“Every color is potentially beautiful, provided one uses it in a fitting context and harmonious combination. The colors of the houses and apartments I’ve lived in and designed comprise an adventure into the myriad moods a full, bold spectrum has to offer. Color should be an expression of happiness.
While growing up, the only color I vividly remember was white—tinted with a dab of color—in every room of my parents’ house. The living room had a hint of pink; the dining room a tinge of tan, and on and on. My bedroom had a hint of blue and a Mondrian inspired rug in browns, tan, and cream that was there until my sixteenth birthday, when I was allowed to decorate the room to my liking. Rebellious as I had become at that point, I envisioned the interior of a barn, with dark brown walls, a cream ceiling, and the interior of my closet cherry red. The painter looked at my mother and said, “It will look like the inside of a barn.”
She agreed with him but let me do it anyway.
Grounding my bedroom with wall-to wall carpeting in hunter green and typical maple-wood furniture, I went on to furnish it with early American antiques, lighting, and objects. By the start of my twenties, I had filled my parents’ attic and basement with more of my finds. Eventually, I would get a grown-up apartment in New York City and experiment with many color and pattern combinations.
Looking back, my parents’ Art Deco style was not my taste. Their living room, tinted pink, had a chartreuse silk mohair velvet– covered chesterfield sofa with tan silk bullion fringe and two dark brown satin-covered square pillows in each corner. Tan and brown upholstered chairs sat on a rust-colored plush velvet carpet. The curtains, in a gold-and-brown Deco leaf weave, hung from steel poles with mirrored finials.
At age ten, I remember being wowed by the combination of blue, white, and yellow in my Aunt Lily’s kitchen. I asked my mother why we didn’t have those colors in our house, and she whispered, “Too Irish.”
Well, Irish or not, I’ve had that combination in my last two apartments.
The real turning point in my life happened when I was a student in Paris with the Parsons School of Design under the tutelage of Professor Stanley Barrows. During our earlier visits to the Postimpressionist painting galleries at the Musee d’Art Moderne in 1961, he exclaimed that if we didn’t understand the use of color as Henri Matisse, Pierre Bonnard, and Edouard Vuillard did, we would never make good decorators. I am grateful that I took the advice of Professor Barrows that day; it changed my outlook on using color in my career. I never forgot that lesson, and in later decades ColorField painters like Mark Rothko, Kenneth Noland, and so many others have carried the torch of using color in new and exciting ways.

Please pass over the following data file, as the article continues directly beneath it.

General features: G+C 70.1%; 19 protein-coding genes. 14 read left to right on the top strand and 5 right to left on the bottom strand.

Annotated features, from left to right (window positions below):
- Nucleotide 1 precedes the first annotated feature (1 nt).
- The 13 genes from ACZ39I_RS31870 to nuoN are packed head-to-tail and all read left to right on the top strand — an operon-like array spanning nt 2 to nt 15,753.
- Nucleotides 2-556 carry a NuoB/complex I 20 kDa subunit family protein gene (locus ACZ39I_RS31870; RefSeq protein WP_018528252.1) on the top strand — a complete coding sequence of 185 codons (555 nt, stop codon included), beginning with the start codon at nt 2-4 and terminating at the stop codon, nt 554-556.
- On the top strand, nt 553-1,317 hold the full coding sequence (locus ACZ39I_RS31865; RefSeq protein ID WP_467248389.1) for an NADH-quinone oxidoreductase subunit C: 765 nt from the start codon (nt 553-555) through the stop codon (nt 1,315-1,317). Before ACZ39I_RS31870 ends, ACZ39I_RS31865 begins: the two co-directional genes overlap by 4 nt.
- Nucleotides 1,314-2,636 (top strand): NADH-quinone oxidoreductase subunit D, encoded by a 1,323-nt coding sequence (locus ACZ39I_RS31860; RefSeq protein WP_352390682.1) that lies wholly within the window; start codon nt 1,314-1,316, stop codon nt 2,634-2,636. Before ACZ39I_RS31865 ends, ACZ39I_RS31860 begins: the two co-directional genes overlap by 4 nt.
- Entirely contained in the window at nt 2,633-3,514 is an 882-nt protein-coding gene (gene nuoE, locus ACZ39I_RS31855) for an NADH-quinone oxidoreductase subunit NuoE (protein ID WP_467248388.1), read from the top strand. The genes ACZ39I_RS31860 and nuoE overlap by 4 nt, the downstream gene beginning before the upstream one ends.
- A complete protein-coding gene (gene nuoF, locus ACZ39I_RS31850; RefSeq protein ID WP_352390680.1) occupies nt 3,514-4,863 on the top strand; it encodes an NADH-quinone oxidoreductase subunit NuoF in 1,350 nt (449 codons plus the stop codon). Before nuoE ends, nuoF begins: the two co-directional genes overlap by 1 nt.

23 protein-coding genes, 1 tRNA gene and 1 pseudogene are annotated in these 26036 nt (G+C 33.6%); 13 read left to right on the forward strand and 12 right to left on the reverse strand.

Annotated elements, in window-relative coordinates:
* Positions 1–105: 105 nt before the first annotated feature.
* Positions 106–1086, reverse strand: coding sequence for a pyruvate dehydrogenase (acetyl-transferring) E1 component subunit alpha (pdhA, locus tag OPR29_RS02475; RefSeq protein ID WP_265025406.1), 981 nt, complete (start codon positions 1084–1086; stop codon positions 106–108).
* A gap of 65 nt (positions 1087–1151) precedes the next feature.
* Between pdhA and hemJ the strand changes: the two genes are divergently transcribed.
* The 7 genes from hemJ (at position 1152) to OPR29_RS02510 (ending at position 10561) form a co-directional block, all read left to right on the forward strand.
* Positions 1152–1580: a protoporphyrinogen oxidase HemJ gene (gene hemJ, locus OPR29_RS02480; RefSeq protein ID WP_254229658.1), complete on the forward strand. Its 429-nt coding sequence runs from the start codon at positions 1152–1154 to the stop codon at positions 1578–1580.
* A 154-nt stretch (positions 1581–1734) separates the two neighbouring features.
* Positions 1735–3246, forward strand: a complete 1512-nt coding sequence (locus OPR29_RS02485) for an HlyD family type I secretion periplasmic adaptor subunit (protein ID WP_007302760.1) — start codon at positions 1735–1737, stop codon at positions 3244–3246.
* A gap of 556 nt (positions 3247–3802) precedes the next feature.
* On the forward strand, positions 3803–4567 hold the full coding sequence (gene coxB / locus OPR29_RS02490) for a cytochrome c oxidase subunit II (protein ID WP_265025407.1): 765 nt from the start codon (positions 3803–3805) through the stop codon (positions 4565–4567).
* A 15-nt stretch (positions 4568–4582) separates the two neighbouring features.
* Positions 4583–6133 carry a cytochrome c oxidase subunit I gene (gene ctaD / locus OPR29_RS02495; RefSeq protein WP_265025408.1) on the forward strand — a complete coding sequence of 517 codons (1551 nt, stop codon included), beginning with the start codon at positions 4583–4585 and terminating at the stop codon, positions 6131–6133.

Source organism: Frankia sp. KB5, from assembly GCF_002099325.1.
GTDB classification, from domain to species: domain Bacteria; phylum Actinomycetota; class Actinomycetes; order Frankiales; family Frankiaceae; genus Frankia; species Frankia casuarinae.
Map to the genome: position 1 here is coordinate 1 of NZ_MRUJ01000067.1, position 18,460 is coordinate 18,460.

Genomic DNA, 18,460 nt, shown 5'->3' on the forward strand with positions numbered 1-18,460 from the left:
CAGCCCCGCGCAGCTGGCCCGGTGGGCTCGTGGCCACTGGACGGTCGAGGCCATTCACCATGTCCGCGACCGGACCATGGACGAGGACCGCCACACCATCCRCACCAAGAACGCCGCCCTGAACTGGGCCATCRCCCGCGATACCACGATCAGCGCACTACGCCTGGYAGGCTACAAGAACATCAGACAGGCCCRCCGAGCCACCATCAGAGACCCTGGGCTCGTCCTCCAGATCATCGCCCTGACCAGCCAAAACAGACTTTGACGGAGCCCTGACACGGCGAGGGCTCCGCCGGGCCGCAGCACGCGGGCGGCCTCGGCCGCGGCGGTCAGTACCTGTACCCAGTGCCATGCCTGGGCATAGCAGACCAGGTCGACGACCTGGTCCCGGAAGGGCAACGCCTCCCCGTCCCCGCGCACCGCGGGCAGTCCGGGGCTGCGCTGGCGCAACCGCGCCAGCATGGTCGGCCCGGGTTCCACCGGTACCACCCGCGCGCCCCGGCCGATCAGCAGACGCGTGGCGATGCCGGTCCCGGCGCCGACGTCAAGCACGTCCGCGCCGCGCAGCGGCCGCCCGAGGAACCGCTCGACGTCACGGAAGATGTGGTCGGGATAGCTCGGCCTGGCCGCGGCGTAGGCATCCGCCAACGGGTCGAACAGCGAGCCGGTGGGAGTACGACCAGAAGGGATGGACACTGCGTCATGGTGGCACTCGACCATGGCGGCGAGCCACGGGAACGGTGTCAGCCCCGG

My first apartment was an L-shaped sitting room–bedroom. I painted it all eggplant, right down to the crown moldings. The fabric at the windows was an English floral chintz I used in four later apartments against walls in banana yellow, silver tea paper, pistachio green, and pale blue. As it was windowless, I painted the kitchen off-white with a pale blue ceiling to bring in the sky, and the bathroom dark blue with a blue-and-white shower curtain featuring a zebra print and citron Turkish towels. The effect was a happy mix of nature’s colors.
In interior decoration, colors set the mood of a house and therefore require deep thought. I always advise clients to think of setting the entry in a color from nature, for example, pale blue for sky, pale green for a park vista, tans for the beach, or yellow for sunshine. Bringing the outdoors in can be a great success in city environs, whereas in the country, neutrals like grays or tans give relief to the bright mix of color in your garden.
Using these prescriptions, you then start moving from room to room applying different colors—none to be repeated!—making sure that they correspond to the way each room in the house or apartment is used. For example, paint a library or den a dark color such as brown, red, or hunter green to create a cozy setting. The same applies to a family room or upstairs sitting room. Make sure that colors proceed from nature’s neutrals to mood-changing tones that suit the various spaces.
There isn’t a shade or color I’ve ever seen that I haven’t liked. Sometimes I think I was born under a rainbow, but with no illusions of finding the proverbial pot of gold. Then again, the inspired and thoughtful interior designer, one who is willing to immerse him- or herself in the miraculous world of color, may find gold in a pot of paint.”
Rest in peace Mario. Your generosity toward me will never be forgotten